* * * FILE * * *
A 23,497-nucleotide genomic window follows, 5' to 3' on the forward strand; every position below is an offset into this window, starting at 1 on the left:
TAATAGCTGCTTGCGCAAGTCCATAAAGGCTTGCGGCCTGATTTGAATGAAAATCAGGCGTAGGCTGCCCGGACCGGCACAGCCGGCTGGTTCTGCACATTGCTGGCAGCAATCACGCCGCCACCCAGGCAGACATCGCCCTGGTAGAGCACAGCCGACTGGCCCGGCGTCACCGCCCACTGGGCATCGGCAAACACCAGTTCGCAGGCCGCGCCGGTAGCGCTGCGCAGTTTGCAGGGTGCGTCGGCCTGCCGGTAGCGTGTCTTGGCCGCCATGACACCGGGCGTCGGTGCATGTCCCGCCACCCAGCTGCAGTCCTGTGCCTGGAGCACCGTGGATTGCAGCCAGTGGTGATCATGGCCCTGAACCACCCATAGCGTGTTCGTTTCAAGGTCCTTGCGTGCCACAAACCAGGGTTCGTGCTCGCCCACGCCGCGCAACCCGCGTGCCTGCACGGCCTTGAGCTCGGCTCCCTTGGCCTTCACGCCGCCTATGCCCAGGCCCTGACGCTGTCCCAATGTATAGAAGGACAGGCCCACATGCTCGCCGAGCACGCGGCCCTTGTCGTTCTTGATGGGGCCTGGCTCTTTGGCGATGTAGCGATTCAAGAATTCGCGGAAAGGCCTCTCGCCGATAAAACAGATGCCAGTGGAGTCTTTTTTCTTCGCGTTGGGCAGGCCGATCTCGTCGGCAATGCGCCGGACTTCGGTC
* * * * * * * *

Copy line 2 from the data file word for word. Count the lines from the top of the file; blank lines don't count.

TAATAGCTGCTTGCGCAAGTCCATAAAGGCTTGCGGCCTGATTTGAATGAAAATCAGGCGTAGGCTGCCCGGACCGGCACAGCCGGCTGGTTCTGCACATTGCTGGCAGCAATCACGCCGCCACCCAGGCAGACATCGCCCTGGTAGAGCACAGCCGACTGGCCCGGCGTCACCGCCCACTGGGCATCGGCAAACACCAGTTCGCAGGCCGCGCCGGTAGCGCTGCGCAGTTTGCAGGGTGCGTCGGCCTGCCGGTAGCGTGTCTTGGCCGCCATGACACCGGGCGTCGGTGCATGTCCCGCCACCCAGCTGCAGTCCTGTGCCTGGAGCACCGTGGATTGCAGCCAGTGGTGATCATGGCCCTGAACCACCCATAGCGTGTTCGTTTCAAGGTCCTTGCGTGCCACAAACCAGGGTTCGTGCTCGCCCACGCCGCGCAACCCGCGTGCCTGCACGGCCTTGAGCTCGGCTCCCTTGGCCTTCACGCCGCCTATGCCCAGGCCCTGACGCTGTCCCAATGTATAGAAGGACAGGCCCACATGCTCGCCGAGCACGCGGCCCTTGTCGTTCTTGATGGGGCCTGGCTCTTTGGCGATGTAGCGATTCAAGAATTCGCGGAAAGGCCTCTCGCCGATAAAACAGATGCCAGTGGAGTCTTTTTTCTTCGCGTTGGGCAGGCCGATCTCGTCGGCAATGCGCCGGACTTCGGTC